Peugeot’s 308 SW is the estate version of the French maker’s stylish hatchback, introduced late last year. Geoff Ashcroft reports.
Its wheelbase and rear overhang are 11cm and 22cm longer, respectively, than the hatch, allowing it to take on key rivals, such as VW’s Golf estate and Honda’s new Civic estate - and the latter will be put to the test in FG next month.
Extra length helps with the 308’s proportions and creates useful space inside; its load space is impressive for such a small estate.
The SW has a sleek look, even on 16in wheels. Up front, its smart nose and sharp lines create an elegant stance, while the rounded rear-end creates smooth bodylines.
Such slippery aerodynamics have led to an impressive fuel consumption figure of 85.6mpg for this BlueHDi120 model. The 120hp 1.6 diesel engine meets Euro 6 emissions and emits only 88g/km of CO2. So there is no road tax to pay on this load lugger.
Long motorway runs and cruise control helped the 308 SW to 70mpg, though it quickly slid to 63mpg in rolling countryside. A week’s hard motoring returned 59mpg, though it involved frequent use of auto stop/start at traffic lights and road junctions.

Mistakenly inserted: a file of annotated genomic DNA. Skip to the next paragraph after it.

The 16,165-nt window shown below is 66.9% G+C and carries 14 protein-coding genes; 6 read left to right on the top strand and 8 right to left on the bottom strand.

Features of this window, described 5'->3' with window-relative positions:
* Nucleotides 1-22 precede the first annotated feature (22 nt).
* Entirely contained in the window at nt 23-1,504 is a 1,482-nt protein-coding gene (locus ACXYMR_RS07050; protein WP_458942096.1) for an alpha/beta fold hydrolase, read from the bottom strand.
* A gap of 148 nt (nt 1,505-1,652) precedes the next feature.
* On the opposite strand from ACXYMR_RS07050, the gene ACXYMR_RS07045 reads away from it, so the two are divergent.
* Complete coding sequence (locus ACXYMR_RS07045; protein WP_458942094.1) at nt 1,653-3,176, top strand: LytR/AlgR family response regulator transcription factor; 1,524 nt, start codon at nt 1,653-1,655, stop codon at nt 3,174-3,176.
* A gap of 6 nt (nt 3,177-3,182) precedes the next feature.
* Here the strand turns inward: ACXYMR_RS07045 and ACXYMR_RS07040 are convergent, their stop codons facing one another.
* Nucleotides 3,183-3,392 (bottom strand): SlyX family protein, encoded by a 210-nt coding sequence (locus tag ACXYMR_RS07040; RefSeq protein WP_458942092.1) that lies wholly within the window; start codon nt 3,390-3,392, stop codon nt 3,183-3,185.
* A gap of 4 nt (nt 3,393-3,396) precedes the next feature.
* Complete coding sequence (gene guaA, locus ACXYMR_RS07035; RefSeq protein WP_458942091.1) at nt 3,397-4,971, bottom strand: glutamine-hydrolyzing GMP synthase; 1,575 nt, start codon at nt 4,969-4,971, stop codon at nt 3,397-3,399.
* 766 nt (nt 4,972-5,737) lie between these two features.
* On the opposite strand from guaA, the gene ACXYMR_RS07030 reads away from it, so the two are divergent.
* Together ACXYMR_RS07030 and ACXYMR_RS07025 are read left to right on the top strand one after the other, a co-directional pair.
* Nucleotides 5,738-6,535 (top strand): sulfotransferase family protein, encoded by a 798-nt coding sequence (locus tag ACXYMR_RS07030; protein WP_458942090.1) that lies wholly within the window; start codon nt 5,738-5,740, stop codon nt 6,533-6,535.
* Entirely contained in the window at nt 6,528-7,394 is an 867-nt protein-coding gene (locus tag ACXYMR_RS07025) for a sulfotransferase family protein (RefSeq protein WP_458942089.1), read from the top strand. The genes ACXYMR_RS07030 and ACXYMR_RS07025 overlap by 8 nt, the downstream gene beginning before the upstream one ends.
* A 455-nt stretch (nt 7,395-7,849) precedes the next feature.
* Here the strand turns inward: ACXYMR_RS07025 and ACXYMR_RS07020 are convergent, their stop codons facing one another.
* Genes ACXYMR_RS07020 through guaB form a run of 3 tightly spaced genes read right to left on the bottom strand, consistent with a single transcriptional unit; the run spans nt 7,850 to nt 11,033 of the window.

But driving the 308 SW is less rewarding than its headline-grabbing fuel figure.
The driving position takes a bit of getting used to, and a small steering wheel with a limited range of movement means you will need to drop the wheel to see the dials. However, you may prefer not to see the car’s odd rev counter, which sweeps anti-clockwise.
Its six-speed manual gearbox, while easy to use, is always one gear higher than you need. So the box needs frequently stirring to make the most of the horses on offer, though 150hp and 180hp diesels are available.
Accessing the load space can prove difficult as the tailgate is particularly heavy to lift. Load rails in the floor and one-pull seat-folding levers make the space easy to use. And as seat backs fold, each base eases downwards too, giving a flat load space.
The flimsy load cover is awkward to use but it can be taken out and stored under the boot floor.
But while the 308 SW offers lots of space, it suffers from a lack of practical touches. The stylish, yet minimalist interior lacks buttons and almost every element of cabin convenience - climate control, radio, navigation and car settings - has to be controlled through a 9.7in touch-screen.
And rather than turn a dial, you will need to navigate sub menus and wait - it is a tardy system which would benefit from some push-button shortcuts.
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